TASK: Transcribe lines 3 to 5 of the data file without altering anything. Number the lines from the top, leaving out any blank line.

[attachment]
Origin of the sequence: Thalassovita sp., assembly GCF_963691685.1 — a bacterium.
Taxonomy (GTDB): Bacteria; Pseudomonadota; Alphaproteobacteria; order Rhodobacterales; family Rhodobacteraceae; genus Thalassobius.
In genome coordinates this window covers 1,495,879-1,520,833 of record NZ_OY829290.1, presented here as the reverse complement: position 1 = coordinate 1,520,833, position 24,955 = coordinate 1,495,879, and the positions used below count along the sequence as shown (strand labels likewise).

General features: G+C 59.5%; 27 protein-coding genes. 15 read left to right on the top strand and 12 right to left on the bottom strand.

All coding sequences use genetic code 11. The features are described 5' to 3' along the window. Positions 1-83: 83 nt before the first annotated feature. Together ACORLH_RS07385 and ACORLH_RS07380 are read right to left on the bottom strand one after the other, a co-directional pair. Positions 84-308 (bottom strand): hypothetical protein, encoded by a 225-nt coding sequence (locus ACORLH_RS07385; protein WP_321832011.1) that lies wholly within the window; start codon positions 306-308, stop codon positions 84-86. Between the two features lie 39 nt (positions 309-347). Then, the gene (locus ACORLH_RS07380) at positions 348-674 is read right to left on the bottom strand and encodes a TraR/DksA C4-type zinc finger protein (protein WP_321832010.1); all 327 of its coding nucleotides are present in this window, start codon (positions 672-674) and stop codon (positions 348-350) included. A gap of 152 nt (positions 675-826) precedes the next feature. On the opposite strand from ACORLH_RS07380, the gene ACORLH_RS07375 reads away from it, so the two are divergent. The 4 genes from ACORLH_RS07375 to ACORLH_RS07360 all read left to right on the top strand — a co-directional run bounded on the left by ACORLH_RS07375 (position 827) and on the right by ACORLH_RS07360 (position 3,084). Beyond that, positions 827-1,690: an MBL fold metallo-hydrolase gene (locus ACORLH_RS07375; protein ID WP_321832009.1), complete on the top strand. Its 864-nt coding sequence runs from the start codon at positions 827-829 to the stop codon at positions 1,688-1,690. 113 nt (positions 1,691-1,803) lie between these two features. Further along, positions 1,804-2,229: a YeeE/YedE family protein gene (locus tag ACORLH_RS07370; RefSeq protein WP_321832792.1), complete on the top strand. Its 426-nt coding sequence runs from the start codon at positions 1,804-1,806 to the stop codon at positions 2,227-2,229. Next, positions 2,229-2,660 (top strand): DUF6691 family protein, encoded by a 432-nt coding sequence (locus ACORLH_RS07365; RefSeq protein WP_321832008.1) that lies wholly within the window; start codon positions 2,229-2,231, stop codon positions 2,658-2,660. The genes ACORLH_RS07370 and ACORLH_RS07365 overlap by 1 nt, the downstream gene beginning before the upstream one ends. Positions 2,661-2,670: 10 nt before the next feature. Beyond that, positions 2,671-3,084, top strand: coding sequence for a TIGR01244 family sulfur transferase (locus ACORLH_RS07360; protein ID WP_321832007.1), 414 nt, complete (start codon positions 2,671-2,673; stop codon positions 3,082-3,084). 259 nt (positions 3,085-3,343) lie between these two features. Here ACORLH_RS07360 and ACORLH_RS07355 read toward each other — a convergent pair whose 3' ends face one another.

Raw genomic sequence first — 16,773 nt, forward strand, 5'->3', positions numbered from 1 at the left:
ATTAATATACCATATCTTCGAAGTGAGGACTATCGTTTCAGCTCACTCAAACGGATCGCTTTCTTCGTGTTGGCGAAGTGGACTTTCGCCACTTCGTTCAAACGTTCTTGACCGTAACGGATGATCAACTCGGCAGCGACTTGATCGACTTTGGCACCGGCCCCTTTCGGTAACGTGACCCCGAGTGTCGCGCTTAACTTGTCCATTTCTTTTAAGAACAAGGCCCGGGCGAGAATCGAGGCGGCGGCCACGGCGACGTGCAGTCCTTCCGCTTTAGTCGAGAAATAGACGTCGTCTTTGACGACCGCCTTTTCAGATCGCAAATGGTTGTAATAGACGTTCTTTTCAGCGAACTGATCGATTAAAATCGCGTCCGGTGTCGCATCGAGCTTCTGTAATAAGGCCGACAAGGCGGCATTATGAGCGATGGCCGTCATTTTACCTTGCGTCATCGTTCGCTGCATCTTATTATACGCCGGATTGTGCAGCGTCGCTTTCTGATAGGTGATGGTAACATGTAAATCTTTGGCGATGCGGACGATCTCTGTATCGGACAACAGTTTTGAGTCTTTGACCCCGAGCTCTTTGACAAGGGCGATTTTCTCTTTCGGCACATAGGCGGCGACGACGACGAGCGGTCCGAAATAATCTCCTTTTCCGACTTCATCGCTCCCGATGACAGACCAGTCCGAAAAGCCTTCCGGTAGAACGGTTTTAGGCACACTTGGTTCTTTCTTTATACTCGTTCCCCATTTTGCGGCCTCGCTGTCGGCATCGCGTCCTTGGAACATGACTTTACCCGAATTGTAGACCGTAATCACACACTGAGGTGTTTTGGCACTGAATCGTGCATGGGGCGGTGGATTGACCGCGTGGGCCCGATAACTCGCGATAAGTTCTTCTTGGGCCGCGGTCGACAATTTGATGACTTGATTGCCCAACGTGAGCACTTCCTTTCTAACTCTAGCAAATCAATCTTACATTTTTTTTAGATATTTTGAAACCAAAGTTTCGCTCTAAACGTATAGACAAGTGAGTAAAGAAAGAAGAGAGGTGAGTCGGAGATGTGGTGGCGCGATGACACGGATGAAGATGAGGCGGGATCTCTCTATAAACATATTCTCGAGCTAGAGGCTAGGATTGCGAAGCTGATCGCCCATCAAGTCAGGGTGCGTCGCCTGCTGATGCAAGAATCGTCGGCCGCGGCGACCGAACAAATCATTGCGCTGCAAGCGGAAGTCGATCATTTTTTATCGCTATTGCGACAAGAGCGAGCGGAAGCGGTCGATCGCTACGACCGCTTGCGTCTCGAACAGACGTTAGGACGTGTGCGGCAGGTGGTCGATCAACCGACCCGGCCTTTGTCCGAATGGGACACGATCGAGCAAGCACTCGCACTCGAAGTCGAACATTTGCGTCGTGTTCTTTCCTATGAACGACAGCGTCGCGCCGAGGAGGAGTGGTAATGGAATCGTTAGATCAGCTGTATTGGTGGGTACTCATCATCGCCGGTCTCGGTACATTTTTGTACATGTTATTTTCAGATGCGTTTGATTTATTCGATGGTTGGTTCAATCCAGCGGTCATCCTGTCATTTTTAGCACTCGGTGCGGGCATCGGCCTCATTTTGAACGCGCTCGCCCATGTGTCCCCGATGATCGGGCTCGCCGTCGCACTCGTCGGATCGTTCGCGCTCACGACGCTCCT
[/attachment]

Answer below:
In genome coordinates this window covers 1,495,879-1,520,833 of record NZ_OY829290.1, presented here as the reverse complement: position 1 = coordinate 1,520,833, position 24,955 = coordinate 1,495,879, and the positions used below count along the sequence as shown (strand labels likewise).

General features: G+C 59.5%; 27 protein-coding genes. 15 read left to right on the top strand and 12 right to left on the bottom strand.

All coding sequences use genetic code 11. The features are described 5' to 3' along the window. Positions 1-83: 83 nt before the first annotated feature. Together ACORLH_RS07385 and ACORLH_RS07380 are read right to left on the bottom strand one after the other, a co-directional pair. Positions 84-308 (bottom strand): hypothetical protein, encoded by a 225-nt coding sequence (locus ACORLH_RS07385; protein WP_321832011.1) that lies wholly within the window; start codon positions 306-308, stop codon positions 84-86. Between the two features lie 39 nt (positions 309-347). Then, the gene (locus ACORLH_RS07380) at positions 348-674 is read right to left on the bottom strand and encodes a TraR/DksA C4-type zinc finger protein (protein WP_321832010.1); all 327 of its coding nucleotides are present in this window, start codon (positions 672-674) and stop codon (positions 348-350) included. A gap of 152 nt (positions 675-826) precedes the next feature. On the opposite strand from ACORLH_RS07380, the gene ACORLH_RS07375 reads away from it, so the two are divergent. The 4 genes from ACORLH_RS07375 to ACORLH_RS07360 all read left to right on the top strand — a co-directional run bounded on the left by ACORLH_RS07375 (position 827) and on the right by ACORLH_RS07360 (position 3,084). Beyond that, positions 827-1,690: an MBL fold metallo-hydrolase gene (locus ACORLH_RS07375; protein ID WP_321832009.1), complete on the top strand. Its 864-nt coding sequence runs from the start codon at positions 827-829 to the stop codon at positions 1,688-1,690. 113 nt (positions 1,691-1,803) lie between these two features. Further along, positions 1,804-2,229: a YeeE/YedE family protein gene (locus tag ACORLH_RS07370; RefSeq protein WP_321832792.1), complete on the top strand. Its 426-nt coding sequence runs from the start codon at positions 1,804-1,806 to the stop codon at positions 2,227-2,229. Next, positions 2,229-2,660 (top strand): DUF6691 family protein, encoded by a 432-nt coding sequence (locus ACORLH_RS07365; RefSeq protein WP_321832008.1) that lies wholly within the window; start codon positions 2,229-2,231, stop codon positions 2,658-2,660. The genes ACORLH_RS07370 and ACORLH_RS07365 overlap by 1 nt, the downstream gene beginning before the upstream one ends. Positions 2,661-2,670: 10 nt before the next feature. Beyond that, positions 2,671-3,084, top strand: coding sequence for a TIGR01244 family sulfur transferase (locus ACORLH_RS07360; protein ID WP_321832007.1), 414 nt, complete (start codon positions 2,671-2,673; stop codon positions 3,082-3,084). 259 nt (positions 3,085-3,343) lie between these two features. Here ACORLH_RS07360 and ACORLH_RS07355 read toward each other — a convergent pair whose 3' ends face one another.